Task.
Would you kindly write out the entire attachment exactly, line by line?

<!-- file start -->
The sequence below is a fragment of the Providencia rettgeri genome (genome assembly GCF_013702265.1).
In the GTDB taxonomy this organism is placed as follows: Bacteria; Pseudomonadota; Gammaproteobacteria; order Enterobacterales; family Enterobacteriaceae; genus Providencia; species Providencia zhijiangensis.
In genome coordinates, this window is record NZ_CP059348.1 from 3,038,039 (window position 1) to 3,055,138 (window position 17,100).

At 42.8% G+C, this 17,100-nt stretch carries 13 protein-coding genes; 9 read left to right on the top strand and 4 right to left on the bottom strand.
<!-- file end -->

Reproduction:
The sequence below is a fragment of the Providencia rettgeri genome (genome assembly GCF_013702265.1).
In the GTDB taxonomy this organism is placed as follows: Bacteria; Pseudomonadota; Gammaproteobacteria; order Enterobacterales; family Enterobacteriaceae; genus Providencia; species Providencia zhijiangensis.
In genome coordinates, this window is record NZ_CP059348.1 from 3,038,039 (window position 1) to 3,055,138 (window position 17,100).

At 42.8% G+C, this 17,100-nt stretch carries 13 protein-coding genes; 9 read left to right on the top strand and 4 right to left on the bottom strand.